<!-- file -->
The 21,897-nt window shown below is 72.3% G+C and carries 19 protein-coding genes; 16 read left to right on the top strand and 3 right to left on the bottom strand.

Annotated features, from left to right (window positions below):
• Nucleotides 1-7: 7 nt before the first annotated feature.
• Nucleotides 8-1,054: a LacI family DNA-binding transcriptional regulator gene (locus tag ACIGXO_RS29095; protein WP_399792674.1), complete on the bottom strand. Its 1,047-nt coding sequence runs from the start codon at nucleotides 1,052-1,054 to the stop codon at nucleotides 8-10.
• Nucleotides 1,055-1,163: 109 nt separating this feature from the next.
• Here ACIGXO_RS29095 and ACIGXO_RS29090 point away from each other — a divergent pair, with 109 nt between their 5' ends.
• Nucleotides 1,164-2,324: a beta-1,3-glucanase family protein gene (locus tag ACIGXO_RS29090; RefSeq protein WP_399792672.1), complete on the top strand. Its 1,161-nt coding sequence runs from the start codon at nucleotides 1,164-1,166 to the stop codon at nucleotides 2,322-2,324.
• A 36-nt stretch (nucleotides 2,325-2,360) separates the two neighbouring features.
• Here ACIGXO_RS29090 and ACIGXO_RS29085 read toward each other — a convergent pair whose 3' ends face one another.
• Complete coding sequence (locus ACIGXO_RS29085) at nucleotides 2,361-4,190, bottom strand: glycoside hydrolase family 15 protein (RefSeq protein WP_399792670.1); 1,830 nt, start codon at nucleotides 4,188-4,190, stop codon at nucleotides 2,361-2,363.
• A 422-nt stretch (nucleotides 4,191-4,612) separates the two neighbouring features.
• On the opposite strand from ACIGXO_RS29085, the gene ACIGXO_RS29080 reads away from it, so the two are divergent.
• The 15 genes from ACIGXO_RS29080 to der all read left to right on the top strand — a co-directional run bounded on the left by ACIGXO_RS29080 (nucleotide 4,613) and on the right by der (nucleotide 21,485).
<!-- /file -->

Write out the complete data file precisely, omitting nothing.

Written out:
The 21,897-nt window shown below is 72.3% G+C and carries 19 protein-coding genes; 16 read left to right on the top strand and 3 right to left on the bottom strand.

Annotated features, from left to right (window positions below):
• Nucleotides 1-7: 7 nt before the first annotated feature.
• Nucleotides 8-1,054: a LacI family DNA-binding transcriptional regulator gene (locus tag ACIGXO_RS29095; protein WP_399792674.1), complete on the bottom strand. Its 1,047-nt coding sequence runs from the start codon at nucleotides 1,052-1,054 to the stop codon at nucleotides 8-10.
• Nucleotides 1,055-1,163: 109 nt separating this feature from the next.
• Here ACIGXO_RS29095 and ACIGXO_RS29090 point away from each other — a divergent pair, with 109 nt between their 5' ends.
• Nucleotides 1,164-2,324: a beta-1,3-glucanase family protein gene (locus tag ACIGXO_RS29090; RefSeq protein WP_399792672.1), complete on the top strand. Its 1,161-nt coding sequence runs from the start codon at nucleotides 1,164-1,166 to the stop codon at nucleotides 2,322-2,324.
• A 36-nt stretch (nucleotides 2,325-2,360) separates the two neighbouring features.
• Here ACIGXO_RS29090 and ACIGXO_RS29085 read toward each other — a convergent pair whose 3' ends face one another.
• Complete coding sequence (locus ACIGXO_RS29085) at nucleotides 2,361-4,190, bottom strand: glycoside hydrolase family 15 protein (RefSeq protein WP_399792670.1); 1,830 nt, start codon at nucleotides 4,188-4,190, stop codon at nucleotides 2,361-2,363.
• A 422-nt stretch (nucleotides 4,191-4,612) separates the two neighbouring features.
• On the opposite strand from ACIGXO_RS29085, the gene ACIGXO_RS29080 reads away from it, so the two are divergent.
• The 15 genes from ACIGXO_RS29080 to der all read left to right on the top strand — a co-directional run bounded on the left by ACIGXO_RS29080 (nucleotide 4,613) and on the right by der (nucleotide 21,485).